JG's blog

The end

Having seen ex-Prime Minister, Tony Blair's final PMQs and the rest of the day’s events unfold, you can only conclude this has been the strangest of power handovers.  Not many PMs could claim to go out on a standing ovation from Parliament (not sure even Churchill got that treatment).  It also emphasises how this moment has been in the making since the last Labour conference (if not much longer).  A strange sense of the inevitable mixed with the unknown.  Tony Blair has this incredible ability to leave you with nothing but admiration for him when he delivers one his speeches, even if yo

Will we talk of Blairism in twenty years time?

Blair bye

Goodbye Mr Blair. 10 years that started off with such promise and hope have ended with Britain and the world far less optimistic and settled. What could have really been the greatest premiership of post war Britain has ended in anticlimax. I take the view that it takes a few years before legacies are shaped and fully known and understood. When Thatcher left No.10 in 1990 it seemed her legacy would always be that of a cruel, almost megalomaniac type women. These views have mellowed, particularly in past couple of years and whilst she will never be forgiven by some, compared to the sly spin fuelled government of today, at least she was hard talking and straight forward. President Reagan was always seen as a buffoon type character but is looked back on far more fondly these days in America with George W Bush making him look like an economic genius. But what of Blair?

Whilst it can not be denied he has made many changes to Britain, it is hard to look past Iraq as being his lasting legacy. But domestically, I think Blair will always be synonymous with spin. He has used the media like no other PM before - with brilliant effect. But the longer term damage this has done to politics will only really be seen in the coming years. PR is now more important than substance and that can not be good for anyone. David Cameron is already mimicking this strategy and the days of straight talking politicians could well be over.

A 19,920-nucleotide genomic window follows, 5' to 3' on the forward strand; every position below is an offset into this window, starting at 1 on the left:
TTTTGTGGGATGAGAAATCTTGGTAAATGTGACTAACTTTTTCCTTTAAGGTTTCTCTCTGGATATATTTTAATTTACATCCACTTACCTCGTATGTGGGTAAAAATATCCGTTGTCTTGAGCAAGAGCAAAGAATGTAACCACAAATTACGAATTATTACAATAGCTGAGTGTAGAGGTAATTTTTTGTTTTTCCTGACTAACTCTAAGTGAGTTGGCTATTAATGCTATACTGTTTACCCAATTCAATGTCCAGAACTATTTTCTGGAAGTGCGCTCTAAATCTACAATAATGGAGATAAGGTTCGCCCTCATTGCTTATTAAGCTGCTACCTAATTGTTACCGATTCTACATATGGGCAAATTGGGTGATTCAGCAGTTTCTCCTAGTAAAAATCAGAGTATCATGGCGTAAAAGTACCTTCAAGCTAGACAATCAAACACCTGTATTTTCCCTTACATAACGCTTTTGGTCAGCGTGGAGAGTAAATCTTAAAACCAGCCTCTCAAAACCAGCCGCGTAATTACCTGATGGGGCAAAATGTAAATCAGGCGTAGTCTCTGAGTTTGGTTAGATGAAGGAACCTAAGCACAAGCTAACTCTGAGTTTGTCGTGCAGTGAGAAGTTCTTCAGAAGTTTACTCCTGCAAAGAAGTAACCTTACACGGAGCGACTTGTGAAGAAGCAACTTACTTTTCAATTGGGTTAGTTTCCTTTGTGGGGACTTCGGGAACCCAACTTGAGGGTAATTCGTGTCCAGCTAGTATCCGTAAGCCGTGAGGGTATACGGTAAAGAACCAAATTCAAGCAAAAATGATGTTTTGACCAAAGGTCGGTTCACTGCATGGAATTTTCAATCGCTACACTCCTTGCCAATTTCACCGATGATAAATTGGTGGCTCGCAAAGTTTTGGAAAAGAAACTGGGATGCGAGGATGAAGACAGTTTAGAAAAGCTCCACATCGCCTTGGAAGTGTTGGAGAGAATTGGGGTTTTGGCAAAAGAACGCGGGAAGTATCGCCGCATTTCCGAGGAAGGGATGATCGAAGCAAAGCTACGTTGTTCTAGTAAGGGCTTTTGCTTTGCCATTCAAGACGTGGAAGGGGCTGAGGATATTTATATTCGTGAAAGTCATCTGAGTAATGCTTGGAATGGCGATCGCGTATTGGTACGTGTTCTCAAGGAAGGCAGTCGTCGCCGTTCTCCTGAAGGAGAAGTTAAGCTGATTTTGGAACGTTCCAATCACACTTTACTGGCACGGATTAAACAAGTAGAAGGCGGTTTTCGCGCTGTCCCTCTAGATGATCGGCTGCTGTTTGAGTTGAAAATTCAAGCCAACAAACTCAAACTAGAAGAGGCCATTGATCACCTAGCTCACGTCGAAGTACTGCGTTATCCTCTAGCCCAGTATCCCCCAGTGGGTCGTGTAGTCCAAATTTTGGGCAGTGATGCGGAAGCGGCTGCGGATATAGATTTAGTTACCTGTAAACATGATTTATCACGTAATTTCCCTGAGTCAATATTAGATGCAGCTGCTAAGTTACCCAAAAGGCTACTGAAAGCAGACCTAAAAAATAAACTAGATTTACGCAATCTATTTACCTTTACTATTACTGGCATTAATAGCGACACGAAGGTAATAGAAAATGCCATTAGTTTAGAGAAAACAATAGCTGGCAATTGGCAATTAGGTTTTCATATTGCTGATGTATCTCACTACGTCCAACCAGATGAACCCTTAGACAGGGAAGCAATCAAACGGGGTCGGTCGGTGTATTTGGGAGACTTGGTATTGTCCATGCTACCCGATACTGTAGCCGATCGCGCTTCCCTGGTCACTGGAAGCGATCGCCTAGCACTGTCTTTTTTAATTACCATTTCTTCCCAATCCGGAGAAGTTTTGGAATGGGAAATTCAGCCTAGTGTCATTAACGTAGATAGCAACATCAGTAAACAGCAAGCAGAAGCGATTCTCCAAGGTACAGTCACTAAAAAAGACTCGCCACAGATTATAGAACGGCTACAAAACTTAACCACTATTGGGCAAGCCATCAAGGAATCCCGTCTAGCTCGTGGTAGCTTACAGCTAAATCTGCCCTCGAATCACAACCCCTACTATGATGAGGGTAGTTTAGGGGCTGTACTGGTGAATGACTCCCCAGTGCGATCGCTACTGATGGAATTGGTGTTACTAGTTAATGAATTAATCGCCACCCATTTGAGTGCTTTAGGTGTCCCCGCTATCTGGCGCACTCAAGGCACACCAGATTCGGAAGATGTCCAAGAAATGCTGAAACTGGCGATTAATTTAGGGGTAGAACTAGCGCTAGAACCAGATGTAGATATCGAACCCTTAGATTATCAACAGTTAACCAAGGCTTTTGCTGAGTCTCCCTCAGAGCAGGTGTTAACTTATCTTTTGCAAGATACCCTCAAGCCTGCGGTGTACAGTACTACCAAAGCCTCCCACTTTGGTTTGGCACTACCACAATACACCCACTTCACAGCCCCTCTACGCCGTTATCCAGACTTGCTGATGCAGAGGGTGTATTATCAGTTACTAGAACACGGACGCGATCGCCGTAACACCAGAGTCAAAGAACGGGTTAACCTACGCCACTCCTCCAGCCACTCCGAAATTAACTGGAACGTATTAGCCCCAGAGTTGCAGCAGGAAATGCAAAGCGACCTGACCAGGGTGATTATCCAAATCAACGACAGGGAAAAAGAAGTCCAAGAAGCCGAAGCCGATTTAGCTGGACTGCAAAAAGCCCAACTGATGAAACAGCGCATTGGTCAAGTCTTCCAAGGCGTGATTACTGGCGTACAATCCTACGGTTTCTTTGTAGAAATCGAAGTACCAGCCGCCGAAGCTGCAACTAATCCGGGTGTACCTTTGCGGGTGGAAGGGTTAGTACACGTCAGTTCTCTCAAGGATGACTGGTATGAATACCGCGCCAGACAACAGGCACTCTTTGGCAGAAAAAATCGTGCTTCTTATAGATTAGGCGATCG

Another legacy could also be the end of ideological politics. The centre ground is where we are all told politics is fought today – an imaginary area I think of as nothingness. It is legislating for legislation's sake with no real direction. Pleasing the masses without inspiring them. Back in 1997 we all thought Blair was on a mission, it turns out it was a mission to apathy. The electorate are so uninspired and bored with the spin they seem to have rolled over and just let the parties get on with it. The feeling that voting makes no difference has never been stronger. The irony being, back in 1997 it was the power to make a difference that got Blair his landslide. Brown will continue with the New Labour project, whatever that means now, and he will no doubt have a few surprises up his sleeve in the next 100 days. But what is the alternative? The Tories offer nothing radical enough to offer change other than a Cameron grin (and if Brown's dour grimace puts us off, it maybe enough to win the next election – hardly inspiring though!). The Lib Dems are even less inspiring than they were 5 years ago. Blair was a brilliant politician but as the decade of his premiership went on, the realisation that his vision wasn't what we thought it was became more and more apparent.

We still talk of Thaterism today - as Andrew Marr said, like it or not we are all Thatcher's children. I do not know if the term Blairism will be used in twenty years time or not, but if it is it will probably be used in the context of disappointment and unfulfilled potential with a whole lot of spin thrown in.

Justifying the nanny state by Caroline Flint

There is an extraordinary article in today's Times about the Public Health Minister Caroline Flint, aka Supernanny. It seems to be justifying some of the more draconian and nannying legislation that this government has put upon us. Those not familiar with Flint will be with her proposals. She is responsible for patronising campaigns such as the labelling of wine bottles and specifically telling middle-class wine drinkers that they should moderate their drinking.

The Tory party has been replaced by a PR agenda

It is no secret that I rate the Tories chances of winning the next election, on current form, at next to zero.  It seems Quentin Davies MP for Grantham feels the same.  He has defected from the Conservatives to Labour via an open letter to David Cameron.  Ironic, maybe, that Grantham was the birthplace of Baroness Thatcher.  In his letter he stated that the Conservative party "appears to me to have ceased collectively to believe in anything, or to stand for anything". 

The great speed ticketing sham

If you want to drive fast, stay out of Wales and London and head to Surrey. The Department for Transport has released figures on the amount of money it has raised from speeding tickets over the last year. Surprisingly, there were fewer tickets issued last year than on the previous year. Good news I hear you say. You would have thought - but good news for you is not good news for the chancellor's coffers. Less speeding tickets issued means less fines means less money to plough back in to society (ahem!). Wrong.

Public sector buyers still getting ripped off

Government procurement is controlled and restricted by bureaucratic and lengthy procedures that have been passed down from the EU to ensure a level playing field across Europe when competing for business and also to ensure corruption is stamped out.  Unfortunately, these procedures are so lengthy and arduous; they just end up adding costs to the contract rather than saving money.  The Commons public accounts committee believes that the public sector wasted £400m on unnecessary procurement costs last year - though I suspect this is a very conservative estimate.